Last night was the 2013 Chef’s Sampler fundraiser for the local Children’s Home Society. We’ve enjoyed the offerings in previous years (over-enjoyed, to be truthful) but this was the first such event after adopting the Low-FODMAP diet as a preventative for IBS. I was really curious how much there would be for me to try considering my restrictions included fresh dairy, onions, garlic, wheat, corn, beans, and several other things.
While I didn’t feel incredibly deprived after we made our rounds, I certainly didn’t leave feeling stuffed full to the gills like usual (Todd more than made up for me, however, judging by him post-Sampler tummy ache). Â While at least 3 of the 42 listed restaurants were no-shows (or at least so late we missed them entirely) the only one I truly missed was Barnacle Bills–their margaritas and oysters on the half-shell have been a mainstay for ages.
At any rate, we enjoyed what we could and were finished with our circuit after only an hour and a half.
Standouts from my point of view included Bruster’s Strawberry Sorbet, the Brisket Parfait from Piggy’s BBQ (shredded brisket, mashed potatoes, cheese, and bacon–I opted to skip the red sauce, just in case), and the Tahitian Tuna Tartini from 101.
Since I was on the lookout for labels and ingredient lists, I was only a little surprised that many things weren’t labeled and that only 1 station, New Leaf Market, had clearly posted ingredient lists. Because of this I knew their green smoothie of coconut water, kale, and pineapple was safe for me to try and I was super-shocked that I like it! Not quite enough to splurge on a VitaMix any time soon, but enough to wonder if the Cuisinart could handle the job!
This leads me to the tip-portion of this post. If you’re faced with a public grazing situation such as a cocktail hour, wedding reception, or food festival, here’s what I’d do to prevent too much disappointment or stomach upset:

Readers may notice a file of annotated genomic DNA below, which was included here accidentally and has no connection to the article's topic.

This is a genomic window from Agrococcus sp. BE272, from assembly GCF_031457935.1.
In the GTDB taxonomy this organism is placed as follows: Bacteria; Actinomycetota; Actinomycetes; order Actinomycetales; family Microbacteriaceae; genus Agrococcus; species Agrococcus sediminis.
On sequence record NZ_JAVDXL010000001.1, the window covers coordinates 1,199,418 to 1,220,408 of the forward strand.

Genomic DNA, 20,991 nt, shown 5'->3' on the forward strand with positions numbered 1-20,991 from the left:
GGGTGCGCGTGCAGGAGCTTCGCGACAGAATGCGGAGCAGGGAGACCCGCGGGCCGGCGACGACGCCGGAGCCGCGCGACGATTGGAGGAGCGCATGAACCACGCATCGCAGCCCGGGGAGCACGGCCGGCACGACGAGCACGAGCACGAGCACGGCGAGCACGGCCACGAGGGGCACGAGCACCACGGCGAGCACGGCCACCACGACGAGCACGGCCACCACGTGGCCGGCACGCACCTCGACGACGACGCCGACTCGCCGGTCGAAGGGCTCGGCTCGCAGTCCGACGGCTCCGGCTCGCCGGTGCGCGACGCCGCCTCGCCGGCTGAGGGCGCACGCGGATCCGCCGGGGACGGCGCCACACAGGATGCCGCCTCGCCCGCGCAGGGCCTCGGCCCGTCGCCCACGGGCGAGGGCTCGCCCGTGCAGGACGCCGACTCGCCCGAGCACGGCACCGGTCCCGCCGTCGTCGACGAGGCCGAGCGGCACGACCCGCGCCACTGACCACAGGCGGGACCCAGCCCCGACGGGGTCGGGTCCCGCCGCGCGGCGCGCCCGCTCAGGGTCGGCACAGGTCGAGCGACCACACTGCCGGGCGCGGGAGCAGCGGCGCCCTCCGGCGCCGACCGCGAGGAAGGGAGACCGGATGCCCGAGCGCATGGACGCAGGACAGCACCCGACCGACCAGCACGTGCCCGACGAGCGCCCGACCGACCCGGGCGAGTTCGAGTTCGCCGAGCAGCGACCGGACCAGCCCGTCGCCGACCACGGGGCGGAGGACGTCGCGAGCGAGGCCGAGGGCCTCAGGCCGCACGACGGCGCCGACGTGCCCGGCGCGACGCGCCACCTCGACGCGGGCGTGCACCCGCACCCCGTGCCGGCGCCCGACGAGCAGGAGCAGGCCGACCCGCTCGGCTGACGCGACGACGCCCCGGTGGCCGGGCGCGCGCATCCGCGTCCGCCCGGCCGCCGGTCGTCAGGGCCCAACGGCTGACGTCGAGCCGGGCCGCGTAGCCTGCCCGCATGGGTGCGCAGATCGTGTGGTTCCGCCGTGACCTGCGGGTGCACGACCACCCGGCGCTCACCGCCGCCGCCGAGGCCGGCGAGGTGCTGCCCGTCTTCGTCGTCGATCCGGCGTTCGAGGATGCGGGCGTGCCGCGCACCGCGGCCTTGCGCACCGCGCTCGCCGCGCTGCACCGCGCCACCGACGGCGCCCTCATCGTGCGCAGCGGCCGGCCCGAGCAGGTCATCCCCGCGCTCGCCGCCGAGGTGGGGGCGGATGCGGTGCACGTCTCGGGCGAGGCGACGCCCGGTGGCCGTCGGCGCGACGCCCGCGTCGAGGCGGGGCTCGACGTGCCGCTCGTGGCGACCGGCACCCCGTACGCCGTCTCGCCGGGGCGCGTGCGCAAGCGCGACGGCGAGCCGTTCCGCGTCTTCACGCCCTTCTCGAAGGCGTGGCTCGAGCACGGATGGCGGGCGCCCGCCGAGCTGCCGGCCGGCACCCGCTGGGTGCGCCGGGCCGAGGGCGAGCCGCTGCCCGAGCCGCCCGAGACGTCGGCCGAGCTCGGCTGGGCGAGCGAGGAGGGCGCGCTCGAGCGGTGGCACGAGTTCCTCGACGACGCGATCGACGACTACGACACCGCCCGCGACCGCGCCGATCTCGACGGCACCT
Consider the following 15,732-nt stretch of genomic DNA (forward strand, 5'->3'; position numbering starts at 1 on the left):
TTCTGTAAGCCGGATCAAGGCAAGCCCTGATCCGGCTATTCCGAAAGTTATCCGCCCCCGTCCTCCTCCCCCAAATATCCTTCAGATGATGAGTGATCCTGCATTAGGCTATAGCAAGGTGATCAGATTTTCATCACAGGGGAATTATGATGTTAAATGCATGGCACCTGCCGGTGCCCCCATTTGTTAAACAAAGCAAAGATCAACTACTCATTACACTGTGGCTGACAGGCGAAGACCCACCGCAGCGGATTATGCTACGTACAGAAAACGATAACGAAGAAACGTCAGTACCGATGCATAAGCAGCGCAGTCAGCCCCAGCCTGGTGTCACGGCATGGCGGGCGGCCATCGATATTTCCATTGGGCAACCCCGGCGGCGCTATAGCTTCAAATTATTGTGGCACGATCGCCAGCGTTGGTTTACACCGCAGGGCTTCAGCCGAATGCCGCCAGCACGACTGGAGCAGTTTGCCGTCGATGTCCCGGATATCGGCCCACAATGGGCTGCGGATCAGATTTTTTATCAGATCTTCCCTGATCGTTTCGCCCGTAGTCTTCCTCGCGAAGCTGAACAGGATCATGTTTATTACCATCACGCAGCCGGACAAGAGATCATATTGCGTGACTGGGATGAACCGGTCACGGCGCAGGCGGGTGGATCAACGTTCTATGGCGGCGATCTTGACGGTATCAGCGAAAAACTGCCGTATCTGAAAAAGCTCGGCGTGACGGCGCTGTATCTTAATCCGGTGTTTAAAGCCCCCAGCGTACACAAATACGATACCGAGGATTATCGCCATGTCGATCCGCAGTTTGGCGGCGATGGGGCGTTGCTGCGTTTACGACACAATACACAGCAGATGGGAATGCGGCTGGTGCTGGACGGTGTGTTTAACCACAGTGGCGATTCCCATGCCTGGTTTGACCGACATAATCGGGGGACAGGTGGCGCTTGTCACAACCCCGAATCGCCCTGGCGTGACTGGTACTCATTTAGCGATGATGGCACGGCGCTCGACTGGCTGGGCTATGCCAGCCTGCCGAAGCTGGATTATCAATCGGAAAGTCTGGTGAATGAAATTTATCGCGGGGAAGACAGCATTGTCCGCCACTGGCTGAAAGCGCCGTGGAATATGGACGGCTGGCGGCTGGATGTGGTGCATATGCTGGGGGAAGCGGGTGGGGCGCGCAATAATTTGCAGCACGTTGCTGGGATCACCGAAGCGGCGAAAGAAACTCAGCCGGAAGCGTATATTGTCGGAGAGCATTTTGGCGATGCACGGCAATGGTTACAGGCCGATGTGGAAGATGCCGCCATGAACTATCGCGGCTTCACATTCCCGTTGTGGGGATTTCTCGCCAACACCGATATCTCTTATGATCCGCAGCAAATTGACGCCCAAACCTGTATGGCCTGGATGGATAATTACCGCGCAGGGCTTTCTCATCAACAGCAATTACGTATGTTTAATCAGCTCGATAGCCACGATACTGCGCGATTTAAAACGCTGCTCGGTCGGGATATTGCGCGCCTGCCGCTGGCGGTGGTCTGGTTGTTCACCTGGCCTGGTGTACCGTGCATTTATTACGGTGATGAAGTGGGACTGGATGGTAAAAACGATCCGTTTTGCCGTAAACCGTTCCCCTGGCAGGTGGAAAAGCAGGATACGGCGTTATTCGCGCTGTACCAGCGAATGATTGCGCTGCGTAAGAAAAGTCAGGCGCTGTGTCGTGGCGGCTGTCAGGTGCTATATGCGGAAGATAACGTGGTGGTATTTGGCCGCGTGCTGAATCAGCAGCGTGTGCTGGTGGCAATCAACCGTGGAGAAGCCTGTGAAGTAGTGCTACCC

- Assume that every sauce or soup is going to include at least one High-FODMAP ingredient and proceed accordingly. I opted to take a chance on a chicken and seafood cream sauce over grit cakes from Angelette’s but left most of the sauce on the plate. I also tried a smidgen of hummus (containing garlic) on a cucumber round from The Grain and a tiny taste of a rice bowl from Qdoba (the chicken likely included a bit of garlic and the guacamole included onions). Which takes us to…
- Portion control is your friend. I may have tempted fate with a few ill-advised options, but with true tasting portions involved, I didn’t have to worry about too much fallout from these flavorful dalliances. Granted, if you go whole-hog and try everything in tiny portions it will all add up and you may experience some symptoms after all.
- Stay away from the obvious ones. Anything breaded I just didn’t both with, the same with all the sandwiches and wraps out there. Tasty Eats did have a summer roll available that was clearly in a rice paper wrapper and was a nice way to start off the event with something I knew was going to be safe.
- Don’t be afraid to ask questions. True, many of the volunteers may not be knowledgeable about what they’re doling out, but someone behind the table will have the answer. Be polite, not pushy, and cheerfully say a “no thank you, then” if the ingredients would cause you issue. I had to forgo the crab cakes from Cabo’s and all of the cupcakes and cookies, but the catfish from Other Seineyard was breaded just on corn meal, something I wouldn’t have known if I didn’t ask.
- Eat ahead, if you’re really worried about not having enough options. This way you won’t have to tell a white lie when you say ‘no thanks, I’m not hungry’ but you can still hang out and have a good time without resentment or a rumbling tummy from hunger.
The fact that I could carefully make my way through an event like the Chef’s Sampler without feeling left out or hungry was a real coup in this switch to low-FODMAP living. While not all events will have enough variety to suffice, it was nice to eat out without worrying too much about being stuck with salad as the last resort. This is also good news for being about to taste my way around the Food & Wine Festival at EPCOT on our honeymoon this November. As long as I’m careful I should be able to keep the inconvenience to a minimum.